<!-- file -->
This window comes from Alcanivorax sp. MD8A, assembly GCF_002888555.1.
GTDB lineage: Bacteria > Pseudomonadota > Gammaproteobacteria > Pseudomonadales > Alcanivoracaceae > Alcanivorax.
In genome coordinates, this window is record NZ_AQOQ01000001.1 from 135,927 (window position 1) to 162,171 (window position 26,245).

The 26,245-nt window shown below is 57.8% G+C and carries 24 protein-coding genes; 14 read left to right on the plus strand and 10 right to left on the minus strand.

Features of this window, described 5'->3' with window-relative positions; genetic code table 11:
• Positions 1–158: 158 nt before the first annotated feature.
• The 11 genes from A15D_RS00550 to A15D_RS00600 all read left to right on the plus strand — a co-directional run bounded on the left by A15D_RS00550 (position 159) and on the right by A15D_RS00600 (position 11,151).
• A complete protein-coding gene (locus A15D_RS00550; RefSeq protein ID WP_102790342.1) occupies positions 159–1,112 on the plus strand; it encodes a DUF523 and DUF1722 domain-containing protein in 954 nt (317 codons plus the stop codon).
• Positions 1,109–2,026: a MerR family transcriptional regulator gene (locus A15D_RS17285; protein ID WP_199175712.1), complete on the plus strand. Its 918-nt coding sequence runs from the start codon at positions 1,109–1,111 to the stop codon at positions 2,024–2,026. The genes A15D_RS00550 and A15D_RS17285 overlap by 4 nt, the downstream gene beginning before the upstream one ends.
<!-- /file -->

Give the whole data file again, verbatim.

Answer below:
This window comes from Alcanivorax sp. MD8A, assembly GCF_002888555.1.
GTDB lineage: Bacteria > Pseudomonadota > Gammaproteobacteria > Pseudomonadales > Alcanivoracaceae > Alcanivorax.
In genome coordinates, this window is record NZ_AQOQ01000001.1 from 135,927 (window position 1) to 162,171 (window position 26,245).

The 26,245-nt window shown below is 57.8% G+C and carries 24 protein-coding genes; 14 read left to right on the plus strand and 10 right to left on the minus strand.

Features of this window, described 5'->3' with window-relative positions; genetic code table 11:
• Positions 1–158: 158 nt before the first annotated feature.
• The 11 genes from A15D_RS00550 to A15D_RS00600 all read left to right on the plus strand — a co-directional run bounded on the left by A15D_RS00550 (position 159) and on the right by A15D_RS00600 (position 11,151).
• A complete protein-coding gene (locus A15D_RS00550; RefSeq protein ID WP_102790342.1) occupies positions 159–1,112 on the plus strand; it encodes a DUF523 and DUF1722 domain-containing protein in 954 nt (317 codons plus the stop codon).
• Positions 1,109–2,026: a MerR family transcriptional regulator gene (locus A15D_RS17285; protein ID WP_199175712.1), complete on the plus strand. Its 918-nt coding sequence runs from the start codon at positions 1,109–1,111 to the stop codon at positions 2,024–2,026. The genes A15D_RS00550 and A15D_RS17285 overlap by 4 nt, the downstream gene beginning before the upstream one ends.